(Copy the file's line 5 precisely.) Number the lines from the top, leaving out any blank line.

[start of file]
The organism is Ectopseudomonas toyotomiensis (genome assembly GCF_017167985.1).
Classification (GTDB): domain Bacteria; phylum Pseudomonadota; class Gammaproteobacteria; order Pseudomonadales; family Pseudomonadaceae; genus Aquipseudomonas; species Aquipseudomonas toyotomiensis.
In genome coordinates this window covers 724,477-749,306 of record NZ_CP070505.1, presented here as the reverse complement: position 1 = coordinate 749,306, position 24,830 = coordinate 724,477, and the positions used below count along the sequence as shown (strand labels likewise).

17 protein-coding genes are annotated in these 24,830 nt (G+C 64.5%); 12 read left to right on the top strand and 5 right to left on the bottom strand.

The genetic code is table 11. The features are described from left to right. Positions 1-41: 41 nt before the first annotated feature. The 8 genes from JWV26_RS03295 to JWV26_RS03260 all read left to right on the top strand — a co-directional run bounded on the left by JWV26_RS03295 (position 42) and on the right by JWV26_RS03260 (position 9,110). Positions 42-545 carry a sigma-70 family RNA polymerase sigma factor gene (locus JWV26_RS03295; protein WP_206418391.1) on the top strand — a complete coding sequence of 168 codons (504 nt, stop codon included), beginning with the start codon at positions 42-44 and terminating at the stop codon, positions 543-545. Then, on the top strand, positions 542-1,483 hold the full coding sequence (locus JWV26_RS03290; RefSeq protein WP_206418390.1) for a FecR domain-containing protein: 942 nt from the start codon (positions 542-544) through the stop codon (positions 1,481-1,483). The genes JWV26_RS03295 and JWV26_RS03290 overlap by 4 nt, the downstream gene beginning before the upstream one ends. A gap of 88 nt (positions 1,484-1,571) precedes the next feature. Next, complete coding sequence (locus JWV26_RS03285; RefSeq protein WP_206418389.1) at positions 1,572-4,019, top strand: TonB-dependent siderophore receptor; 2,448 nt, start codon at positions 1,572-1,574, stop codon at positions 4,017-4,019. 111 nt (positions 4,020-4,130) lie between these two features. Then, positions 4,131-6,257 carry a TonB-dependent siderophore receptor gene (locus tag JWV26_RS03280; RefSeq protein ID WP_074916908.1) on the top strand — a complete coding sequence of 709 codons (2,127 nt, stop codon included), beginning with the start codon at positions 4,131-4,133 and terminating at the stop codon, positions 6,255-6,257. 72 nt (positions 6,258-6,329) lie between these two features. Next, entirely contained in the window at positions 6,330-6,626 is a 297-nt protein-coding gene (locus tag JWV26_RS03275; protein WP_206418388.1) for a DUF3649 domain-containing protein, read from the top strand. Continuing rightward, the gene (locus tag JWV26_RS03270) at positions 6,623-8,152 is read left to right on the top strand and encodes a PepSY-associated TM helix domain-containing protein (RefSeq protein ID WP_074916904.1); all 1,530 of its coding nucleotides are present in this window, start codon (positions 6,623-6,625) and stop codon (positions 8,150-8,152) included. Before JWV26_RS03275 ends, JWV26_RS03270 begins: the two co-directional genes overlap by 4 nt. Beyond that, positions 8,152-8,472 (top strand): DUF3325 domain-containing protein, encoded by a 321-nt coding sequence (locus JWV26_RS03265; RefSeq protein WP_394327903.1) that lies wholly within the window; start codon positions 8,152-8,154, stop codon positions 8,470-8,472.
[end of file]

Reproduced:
The genetic code is table 11. The features are described from left to right. Positions 1-41: 41 nt before the first annotated feature. The 8 genes from JWV26_RS03295 to JWV26_RS03260 all read left to right on the top strand — a co-directional run bounded on the left by JWV26_RS03295 (position 42) and on the right by JWV26_RS03260 (position 9,110). Positions 42-545 carry a sigma-70 family RNA polymerase sigma factor gene (locus JWV26_RS03295; protein WP_206418391.1) on the top strand — a complete coding sequence of 168 codons (504 nt, stop codon included), beginning with the start codon at positions 42-44 and terminating at the stop codon, positions 543-545. Then, on the top strand, positions 542-1,483 hold the full coding sequence (locus JWV26_RS03290; RefSeq protein WP_206418390.1) for a FecR domain-containing protein: 942 nt from the start codon (positions 542-544) through the stop codon (positions 1,481-1,483). The genes JWV26_RS03295 and JWV26_RS03290 overlap by 4 nt, the downstream gene beginning before the upstream one ends. A gap of 88 nt (positions 1,484-1,571) precedes the next feature. Next, complete coding sequence (locus JWV26_RS03285; RefSeq protein WP_206418389.1) at positions 1,572-4,019, top strand: TonB-dependent siderophore receptor; 2,448 nt, start codon at positions 1,572-1,574, stop codon at positions 4,017-4,019. 111 nt (positions 4,020-4,130) lie between these two features. Then, positions 4,131-6,257 carry a TonB-dependent siderophore receptor gene (locus tag JWV26_RS03280; RefSeq protein ID WP_074916908.1) on the top strand — a complete coding sequence of 709 codons (2,127 nt, stop codon included), beginning with the start codon at positions 4,131-4,133 and terminating at the stop codon, positions 6,255-6,257. 72 nt (positions 6,258-6,329) lie between these two features. Next, entirely contained in the window at positions 6,330-6,626 is a 297-nt protein-coding gene (locus tag JWV26_RS03275; protein WP_206418388.1) for a DUF3649 domain-containing protein, read from the top strand. Continuing rightward, the gene (locus tag JWV26_RS03270) at positions 6,623-8,152 is read left to right on the top strand and encodes a PepSY-associated TM helix domain-containing protein (RefSeq protein ID WP_074916904.1); all 1,530 of its coding nucleotides are present in this window, start codon (positions 6,623-6,625) and stop codon (positions 8,150-8,152) included. Before JWV26_RS03275 ends, JWV26_RS03270 begins: the two co-directional genes overlap by 4 nt. Beyond that, positions 8,152-8,472 (top strand): DUF3325 domain-containing protein, encoded by a 321-nt coding sequence (locus JWV26_RS03265; RefSeq protein WP_394327903.1) that lies wholly within the window; start codon positions 8,152-8,154, stop codon positions 8,470-8,472.